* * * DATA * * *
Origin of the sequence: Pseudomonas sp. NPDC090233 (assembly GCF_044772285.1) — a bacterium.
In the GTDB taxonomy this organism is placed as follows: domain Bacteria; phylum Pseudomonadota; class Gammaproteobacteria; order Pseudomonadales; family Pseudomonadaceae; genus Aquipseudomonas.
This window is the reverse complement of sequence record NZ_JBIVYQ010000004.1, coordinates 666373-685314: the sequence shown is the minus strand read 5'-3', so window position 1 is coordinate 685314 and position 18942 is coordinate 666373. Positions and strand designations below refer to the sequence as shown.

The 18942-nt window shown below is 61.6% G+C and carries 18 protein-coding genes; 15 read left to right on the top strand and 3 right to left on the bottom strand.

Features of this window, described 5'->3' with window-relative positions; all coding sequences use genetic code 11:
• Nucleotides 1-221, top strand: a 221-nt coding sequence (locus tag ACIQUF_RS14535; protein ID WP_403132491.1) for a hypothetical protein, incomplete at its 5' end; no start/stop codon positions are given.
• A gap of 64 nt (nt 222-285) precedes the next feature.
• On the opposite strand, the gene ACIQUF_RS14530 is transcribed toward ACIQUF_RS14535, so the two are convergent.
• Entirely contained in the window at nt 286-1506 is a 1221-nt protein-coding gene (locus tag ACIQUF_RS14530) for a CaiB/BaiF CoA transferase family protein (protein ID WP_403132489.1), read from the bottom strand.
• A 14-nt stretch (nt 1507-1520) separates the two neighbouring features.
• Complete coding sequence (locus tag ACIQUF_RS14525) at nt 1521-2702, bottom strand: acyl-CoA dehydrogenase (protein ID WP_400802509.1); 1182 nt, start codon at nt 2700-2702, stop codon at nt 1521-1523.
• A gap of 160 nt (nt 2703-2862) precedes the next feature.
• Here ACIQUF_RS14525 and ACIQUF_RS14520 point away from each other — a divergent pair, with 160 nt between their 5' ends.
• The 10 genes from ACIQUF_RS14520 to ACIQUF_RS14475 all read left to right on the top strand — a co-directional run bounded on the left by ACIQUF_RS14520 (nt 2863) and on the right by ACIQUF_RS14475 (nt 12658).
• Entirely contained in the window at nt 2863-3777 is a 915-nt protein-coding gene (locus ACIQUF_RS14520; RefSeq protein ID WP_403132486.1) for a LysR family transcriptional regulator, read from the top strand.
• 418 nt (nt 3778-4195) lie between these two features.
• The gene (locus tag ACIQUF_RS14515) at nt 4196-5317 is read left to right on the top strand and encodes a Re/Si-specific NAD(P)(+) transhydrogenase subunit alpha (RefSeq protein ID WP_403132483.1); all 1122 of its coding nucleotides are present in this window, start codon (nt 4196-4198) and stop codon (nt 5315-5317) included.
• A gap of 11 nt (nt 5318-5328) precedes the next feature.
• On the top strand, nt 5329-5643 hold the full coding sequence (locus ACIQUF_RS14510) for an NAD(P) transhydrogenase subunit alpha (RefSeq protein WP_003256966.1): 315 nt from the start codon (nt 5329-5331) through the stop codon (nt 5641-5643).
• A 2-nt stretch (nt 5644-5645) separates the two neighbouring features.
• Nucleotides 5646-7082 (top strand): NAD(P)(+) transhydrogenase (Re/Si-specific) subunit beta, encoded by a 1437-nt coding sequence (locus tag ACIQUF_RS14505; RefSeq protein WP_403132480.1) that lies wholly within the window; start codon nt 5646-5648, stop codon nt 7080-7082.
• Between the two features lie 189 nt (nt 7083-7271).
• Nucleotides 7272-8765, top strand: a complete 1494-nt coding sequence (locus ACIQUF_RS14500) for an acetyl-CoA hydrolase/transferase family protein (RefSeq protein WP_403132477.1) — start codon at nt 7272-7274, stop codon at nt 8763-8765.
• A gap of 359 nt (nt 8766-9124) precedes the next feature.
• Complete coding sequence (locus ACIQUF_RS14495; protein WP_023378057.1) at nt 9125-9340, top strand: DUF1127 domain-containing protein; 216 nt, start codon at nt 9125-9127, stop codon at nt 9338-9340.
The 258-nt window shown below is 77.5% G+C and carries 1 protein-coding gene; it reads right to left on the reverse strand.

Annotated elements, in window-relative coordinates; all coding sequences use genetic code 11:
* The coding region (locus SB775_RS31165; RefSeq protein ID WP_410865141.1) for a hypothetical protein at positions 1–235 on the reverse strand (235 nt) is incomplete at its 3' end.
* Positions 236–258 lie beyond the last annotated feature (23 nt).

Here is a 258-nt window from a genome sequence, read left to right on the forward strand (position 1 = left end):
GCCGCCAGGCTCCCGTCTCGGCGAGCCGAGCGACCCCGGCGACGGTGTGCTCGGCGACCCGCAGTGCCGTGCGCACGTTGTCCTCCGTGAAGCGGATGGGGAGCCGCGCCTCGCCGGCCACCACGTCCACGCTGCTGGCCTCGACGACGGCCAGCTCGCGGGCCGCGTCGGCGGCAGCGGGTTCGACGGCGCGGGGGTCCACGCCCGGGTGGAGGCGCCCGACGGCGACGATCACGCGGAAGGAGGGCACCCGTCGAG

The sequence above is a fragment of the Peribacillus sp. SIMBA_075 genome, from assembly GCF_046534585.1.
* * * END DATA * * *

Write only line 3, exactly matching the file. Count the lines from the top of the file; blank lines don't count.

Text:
This window is the reverse complement of sequence record NZ_JBIVYQ010000004.1, coordinates 666373-685314: the sequence shown is the minus strand read 5'-3', so window position 1 is coordinate 685314 and position 18942 is coordinate 666373. Positions and strand designations below refer to the sequence as shown.